CPM CRU-WEAR Tool Blade Steel - Heat Treatment Recipe

CPM CRU-WEAR is an air-hardening powder metallurgy tool steel, heat treatable to HRC 60-65. The original conventionally melted CRU-WEAR was designed as an upgrade to A2 and D2, for better wear resistance, greater toughness and higher attainable hardness. CPM CRU-WEAR was introduced as a way to make the conventionally melted version easier to machine and more resistant to chipping.

Compared to the chemistry of D2, (D2 = 1.55% carbon, 11.5% chromium, 0.8% vanadium, and 0.9% molybdenum), CPM® CRU-WEAR® has less carbon and less chromium, but more vanadium and tungsten. The overall carbide content of CPM® CRU-WEAR® is less than D2 which helps make it tougher than D2. CPM® CRUWEAR®’s higher attainable hardness results from the fact that it contains sufficient tungsten and molybdenum to cause a secondary hardening response. Finally, CPM® CRU-WEAR® tempers at a higher range (900-1050°F) than D2 (400-600°F), so it is more compatible with a wide variety of surface treatments.














As Quenched
























Minimum Time

at Aust. Temp.

45 min.

30 min.

20 min.



 Thermal Treatments   

Annealing: Heat to 1550-1650°F (840-900°C), hold 2 hours, slow cool 50°F (25°C) per hour to 1200°F (650°C).

Annealed Hardness: About BHN 225/255

Stress Relieving

Annealed Parts: Heat to 1100-1300°F (595-705°C), hold 2 hours, then furnace cool or cool in still air.

Hardened Parts: Heat to 25°F (15°C) below the original tempering temperature, hold 2 hours, then furnace cool or cool in still air.                                                                                  


It is customary to use two furnaces: one furnace to preheat and the second furnace to austenitize. This ensures that the transition from the pre-heat temperature to the austenitizing temperature occurs fairly rapidly.                                                     

Preheat: Heat to 1550-1600°F (840-870°C), Equalize.                      

Austenitize: 1850-2050°F (1010-1120°C), Hold time at temperature 20-45 minutes.                   

Quench: Air or positive pressure quench (2 bars minimum) to below 125°F (50°C). Salt bath treatment, if practical will ensure the maximum attainable toughness for a given hardening treatment.

Temper: 900-1050°F (480-565°C). Double tempering is mandatory, and triple tempering is recommended. Cool to room temperature in between tempers. Temper 2 hours minimum each time or at least 1 hour per inch (25mm) of thickness for sections over 2” (50mm) thick.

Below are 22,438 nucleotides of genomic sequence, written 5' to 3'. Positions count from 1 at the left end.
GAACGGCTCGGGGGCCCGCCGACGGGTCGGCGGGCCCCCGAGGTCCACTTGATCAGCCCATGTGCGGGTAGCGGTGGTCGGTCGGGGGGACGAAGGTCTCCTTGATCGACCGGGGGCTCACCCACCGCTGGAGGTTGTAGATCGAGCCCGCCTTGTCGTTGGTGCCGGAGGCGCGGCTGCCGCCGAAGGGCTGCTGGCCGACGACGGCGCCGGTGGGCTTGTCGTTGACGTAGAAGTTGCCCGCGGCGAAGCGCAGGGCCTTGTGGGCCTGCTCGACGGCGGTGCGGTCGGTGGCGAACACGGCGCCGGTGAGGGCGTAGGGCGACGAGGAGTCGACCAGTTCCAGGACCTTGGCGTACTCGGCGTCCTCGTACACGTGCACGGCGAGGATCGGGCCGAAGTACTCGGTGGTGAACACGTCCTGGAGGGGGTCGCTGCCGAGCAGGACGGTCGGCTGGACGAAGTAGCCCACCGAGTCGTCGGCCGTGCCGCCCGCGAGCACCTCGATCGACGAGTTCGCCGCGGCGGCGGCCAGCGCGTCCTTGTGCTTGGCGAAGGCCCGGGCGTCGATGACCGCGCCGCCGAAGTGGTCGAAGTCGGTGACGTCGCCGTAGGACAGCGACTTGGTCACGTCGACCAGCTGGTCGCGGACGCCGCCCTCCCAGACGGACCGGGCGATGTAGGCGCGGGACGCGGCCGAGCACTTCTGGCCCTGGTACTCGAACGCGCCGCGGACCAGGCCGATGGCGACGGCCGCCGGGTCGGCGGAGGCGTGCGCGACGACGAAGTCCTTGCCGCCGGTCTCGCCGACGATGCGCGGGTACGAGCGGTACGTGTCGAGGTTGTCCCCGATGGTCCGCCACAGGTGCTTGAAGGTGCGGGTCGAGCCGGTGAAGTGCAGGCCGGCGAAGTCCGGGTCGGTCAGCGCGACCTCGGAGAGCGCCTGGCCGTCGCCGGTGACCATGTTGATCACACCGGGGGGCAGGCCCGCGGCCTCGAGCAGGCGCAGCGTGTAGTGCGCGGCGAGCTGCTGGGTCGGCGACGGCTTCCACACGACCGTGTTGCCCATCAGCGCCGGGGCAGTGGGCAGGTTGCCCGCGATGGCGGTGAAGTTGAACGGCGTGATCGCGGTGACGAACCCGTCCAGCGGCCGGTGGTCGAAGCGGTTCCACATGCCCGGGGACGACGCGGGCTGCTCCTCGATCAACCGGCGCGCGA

Size Change: Approx. +0.15%

 Recommended Heat Treatment: For the best combination of toughness and wear resistance, austenitize at 1950°F (1065°C). Temper 3 times at 1000°F (540°C).

Aim hardness: HRC 62 Higher austenitizing temperatures can be used to obtain higher hardness, at a slight decrease in impact resistance. The lower austenitizing temperatures provide the best impact toughness.

Note: Properties shown throughout this data sheet are typical values. Normal variations in chemistry, size and heat treat conditions may cause deviations from these values.


Suggested heat treatment is based on the recommended specifications for use in ovens, high temp salts, and similarly, properly calibrated equipment; and in line with proper industrial standards for quenching. Deviation from industry standards for schedules, equipment, quenching mediums; and hardness testing equipment may result in varied results. The supplied information on this page is on a generalized scale with the above mentioned standards and methods, which is why soak times and similar aspects may vary in time length to include a margin for the available heat treating equipment and steel cross section.

If you are unsure if you have the necessary means to heat treat on-site, we recommend professional heat treating services provided by Rob Ridley at HeatTreat.ca  or 403 556 1113. 

CKMS Ltd. is not liable or responsible if proper industry heat treating protocols are not applied; particularly and especially if sending to an independent heat treat provider if they do not follow the intended heat treat schedule or standards for that particular steel; or damage they cause while in their possession.